Tex Brewer
Intermediate Member
Username: Texbrewer

Post Number: 379
Registered: 03-2004
Posted From: 216.203.59.252
Posted on Wednesday, February 25, 2009 - 06:38 pm:   Edit Post Delete Post View Post/Check IP    Ban Poster IP (Moderator/Admin only)

Here's what the article says: "The free available chlorine concentration is determined in one liter of the test wastewater at a pH of 7 to 9. For each mg/L of free chlorine, add 1 mL of 0.1 wt.% H2O2. This quantity may be approximated by one or two drops of a 3 wt.% of hydrogen peroxide solution available in drug stores."

Yes 3% would 30x the 0.1%. Typically there are 20 drops per ml. So 1/30 ml would be less than one drop of 3%. They say "one or two drops." That would be more than needed, but let's go with 2 drops/L per mg/L of Cl. So if your water has a typical Cl residual of 1-2 mg/L, then 2-4 drops per liter, or for 5 gallons of water, about 20-40 drops = 1-2 ml of 3% H2O2 should more than do the trick.

Again, this is for free Cl. I am still awaiting a chemical genius to tell us about combined Cl(chloramine).
 

Bill Pierce
Moderator
Username: Billpierce

Post Number: 10009
Registered: 01-2002
Posted From: 24.150.192.193
Posted on Wednesday, February 25, 2009 - 07:05 pm:   Edit Post Delete Post View Post/Check IP    Ban Poster IP (Moderator/Admin only)

I believe I once worked out that the somewhat generous dosing rate for drugstore (3 percent) H2O2 was about 0.75 tsp. per 5 gallons of chlorinated (with simple chlorine) tap water. Someone else rounded that up to 1.0 tsp per 5 gallons just to be sure. Filtering the water at a low rate (0.5 - 1.0 gallon per minute) with a GAC filter will greatly reduce chloramines, but perhaps not enough for what Joakim seems to indicate is required for eliminating off flavors in rauchbier.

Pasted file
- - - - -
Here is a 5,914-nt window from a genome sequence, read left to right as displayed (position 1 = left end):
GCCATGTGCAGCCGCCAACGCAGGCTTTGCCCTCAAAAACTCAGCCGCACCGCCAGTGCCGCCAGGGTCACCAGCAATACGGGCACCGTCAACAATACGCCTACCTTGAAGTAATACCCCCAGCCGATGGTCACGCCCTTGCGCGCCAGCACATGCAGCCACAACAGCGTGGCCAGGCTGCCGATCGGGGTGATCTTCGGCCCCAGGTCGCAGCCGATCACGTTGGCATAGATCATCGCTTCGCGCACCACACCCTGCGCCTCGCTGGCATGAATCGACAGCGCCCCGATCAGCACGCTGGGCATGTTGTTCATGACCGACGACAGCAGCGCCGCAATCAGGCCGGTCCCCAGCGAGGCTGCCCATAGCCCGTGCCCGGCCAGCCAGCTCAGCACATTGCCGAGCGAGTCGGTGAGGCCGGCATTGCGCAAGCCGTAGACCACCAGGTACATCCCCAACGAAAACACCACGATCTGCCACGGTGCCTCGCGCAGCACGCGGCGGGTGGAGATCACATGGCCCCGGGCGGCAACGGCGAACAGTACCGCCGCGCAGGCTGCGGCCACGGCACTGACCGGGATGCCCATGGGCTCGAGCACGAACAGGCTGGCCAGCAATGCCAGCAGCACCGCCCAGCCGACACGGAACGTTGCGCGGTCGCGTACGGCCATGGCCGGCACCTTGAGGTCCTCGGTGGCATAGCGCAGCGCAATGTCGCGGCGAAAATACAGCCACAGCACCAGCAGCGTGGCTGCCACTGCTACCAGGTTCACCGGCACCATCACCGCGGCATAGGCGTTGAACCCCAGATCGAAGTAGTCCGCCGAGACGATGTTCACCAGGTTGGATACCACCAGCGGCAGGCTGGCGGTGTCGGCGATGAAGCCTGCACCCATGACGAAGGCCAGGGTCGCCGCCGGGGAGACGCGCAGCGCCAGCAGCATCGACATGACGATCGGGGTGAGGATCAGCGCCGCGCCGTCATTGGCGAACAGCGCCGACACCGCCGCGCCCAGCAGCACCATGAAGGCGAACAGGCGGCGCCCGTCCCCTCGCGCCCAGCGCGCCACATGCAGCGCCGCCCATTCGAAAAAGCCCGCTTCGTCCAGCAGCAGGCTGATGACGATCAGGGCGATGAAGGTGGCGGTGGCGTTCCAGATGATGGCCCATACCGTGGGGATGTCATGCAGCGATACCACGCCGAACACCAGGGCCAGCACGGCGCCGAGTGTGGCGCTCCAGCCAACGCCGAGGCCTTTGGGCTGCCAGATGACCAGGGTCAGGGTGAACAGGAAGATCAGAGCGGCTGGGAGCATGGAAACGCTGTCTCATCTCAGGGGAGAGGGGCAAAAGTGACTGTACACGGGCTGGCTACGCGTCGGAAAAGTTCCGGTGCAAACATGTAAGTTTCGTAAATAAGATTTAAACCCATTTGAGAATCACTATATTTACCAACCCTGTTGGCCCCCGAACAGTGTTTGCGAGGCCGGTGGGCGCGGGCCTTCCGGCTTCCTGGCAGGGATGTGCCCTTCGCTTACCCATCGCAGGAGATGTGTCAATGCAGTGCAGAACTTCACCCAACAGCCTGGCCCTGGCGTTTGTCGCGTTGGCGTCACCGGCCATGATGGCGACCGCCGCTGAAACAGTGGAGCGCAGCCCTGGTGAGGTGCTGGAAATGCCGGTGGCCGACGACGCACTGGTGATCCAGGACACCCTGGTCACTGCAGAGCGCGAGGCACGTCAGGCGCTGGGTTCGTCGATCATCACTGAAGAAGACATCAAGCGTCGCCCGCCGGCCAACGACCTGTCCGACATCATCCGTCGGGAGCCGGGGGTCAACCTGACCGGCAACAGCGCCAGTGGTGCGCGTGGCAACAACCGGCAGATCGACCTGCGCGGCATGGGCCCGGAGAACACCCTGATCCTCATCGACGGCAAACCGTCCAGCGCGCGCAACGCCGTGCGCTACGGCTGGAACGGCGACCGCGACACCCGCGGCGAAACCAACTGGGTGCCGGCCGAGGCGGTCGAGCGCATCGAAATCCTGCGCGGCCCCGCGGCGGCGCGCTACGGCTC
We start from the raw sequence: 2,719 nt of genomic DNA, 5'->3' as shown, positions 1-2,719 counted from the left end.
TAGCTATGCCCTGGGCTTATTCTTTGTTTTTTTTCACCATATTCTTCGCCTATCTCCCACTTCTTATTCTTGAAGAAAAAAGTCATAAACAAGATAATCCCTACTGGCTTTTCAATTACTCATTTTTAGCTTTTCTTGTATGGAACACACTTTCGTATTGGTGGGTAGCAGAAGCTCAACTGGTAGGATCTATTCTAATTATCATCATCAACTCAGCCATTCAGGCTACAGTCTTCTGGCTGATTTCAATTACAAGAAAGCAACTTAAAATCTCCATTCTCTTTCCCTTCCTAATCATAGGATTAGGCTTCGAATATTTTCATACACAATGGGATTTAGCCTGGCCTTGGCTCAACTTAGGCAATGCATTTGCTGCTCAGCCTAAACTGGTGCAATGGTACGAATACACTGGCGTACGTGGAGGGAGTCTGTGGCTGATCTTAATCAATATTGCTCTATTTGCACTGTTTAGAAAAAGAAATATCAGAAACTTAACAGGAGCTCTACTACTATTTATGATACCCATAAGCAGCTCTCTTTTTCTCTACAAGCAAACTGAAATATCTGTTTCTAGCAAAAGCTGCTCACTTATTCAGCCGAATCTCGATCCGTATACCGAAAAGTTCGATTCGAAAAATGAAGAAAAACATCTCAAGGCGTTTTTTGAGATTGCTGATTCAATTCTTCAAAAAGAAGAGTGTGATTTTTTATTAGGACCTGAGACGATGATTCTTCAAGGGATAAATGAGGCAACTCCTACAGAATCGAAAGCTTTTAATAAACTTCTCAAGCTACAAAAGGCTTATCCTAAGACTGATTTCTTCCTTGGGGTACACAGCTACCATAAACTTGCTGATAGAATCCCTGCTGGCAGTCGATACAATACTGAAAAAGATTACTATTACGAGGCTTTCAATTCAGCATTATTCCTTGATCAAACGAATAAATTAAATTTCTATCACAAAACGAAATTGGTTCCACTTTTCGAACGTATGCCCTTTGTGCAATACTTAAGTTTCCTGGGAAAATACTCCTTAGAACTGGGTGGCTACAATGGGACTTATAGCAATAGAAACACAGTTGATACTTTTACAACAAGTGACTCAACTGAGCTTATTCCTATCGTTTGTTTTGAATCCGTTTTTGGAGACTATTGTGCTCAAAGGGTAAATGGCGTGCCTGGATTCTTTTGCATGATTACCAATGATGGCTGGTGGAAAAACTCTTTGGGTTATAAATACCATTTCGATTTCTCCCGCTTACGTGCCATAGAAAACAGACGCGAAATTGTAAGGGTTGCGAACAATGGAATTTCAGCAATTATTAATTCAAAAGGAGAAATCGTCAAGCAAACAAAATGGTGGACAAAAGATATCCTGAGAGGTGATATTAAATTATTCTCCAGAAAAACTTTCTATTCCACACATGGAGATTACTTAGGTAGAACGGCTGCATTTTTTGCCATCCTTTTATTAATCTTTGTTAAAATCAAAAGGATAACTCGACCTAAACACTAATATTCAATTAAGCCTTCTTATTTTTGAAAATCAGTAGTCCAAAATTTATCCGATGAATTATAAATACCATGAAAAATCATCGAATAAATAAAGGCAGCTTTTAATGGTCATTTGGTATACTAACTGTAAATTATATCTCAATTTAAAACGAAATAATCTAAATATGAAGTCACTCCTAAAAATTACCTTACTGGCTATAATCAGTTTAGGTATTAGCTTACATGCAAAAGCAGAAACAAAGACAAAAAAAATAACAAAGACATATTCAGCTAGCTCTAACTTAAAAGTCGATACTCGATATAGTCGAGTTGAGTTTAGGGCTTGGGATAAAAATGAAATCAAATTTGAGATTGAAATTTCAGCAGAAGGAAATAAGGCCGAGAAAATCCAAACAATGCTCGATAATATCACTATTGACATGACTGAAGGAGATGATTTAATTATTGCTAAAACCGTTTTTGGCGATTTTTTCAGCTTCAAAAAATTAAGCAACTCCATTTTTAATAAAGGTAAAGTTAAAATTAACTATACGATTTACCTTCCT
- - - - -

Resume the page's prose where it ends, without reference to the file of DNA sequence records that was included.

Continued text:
The information I have (again less than scientific and more a consensus of opinion) is that 1/2 crushed Campden tablet per 10 gallons of tap water remains the easiest method of neutralizing chloramines.
 

Joakim Ruud
Senior Member
Username: Joques

Post Number: 1366
Registered: 10-2005
Posted From: 84.208.79.179
Posted on Thursday, February 26, 2009 - 08:27 am:   Edit Post Delete Post View Post/Check IP    Ban Poster IP (Moderator/Admin only)

Again, no claims as to chloramines :-)

Don't have them, don't know anything about them.
 

Craig Henry
Advanced Member
Username: Sail

Post Number: 612
Registered: 04-2003
Posted From: 136.181.195.8
Posted on Friday, February 27, 2009 - 03:49 pm:   Edit Post Delete Post View Post/Check IP    Ban Poster IP (Moderator/Admin only)

Does anyone user water conditioners for fish tanks to treat Chloramines? If so, any comments about the effectiveness. (I believe many of these treat to reduce ammonia that is created from the conversion of chlorine.)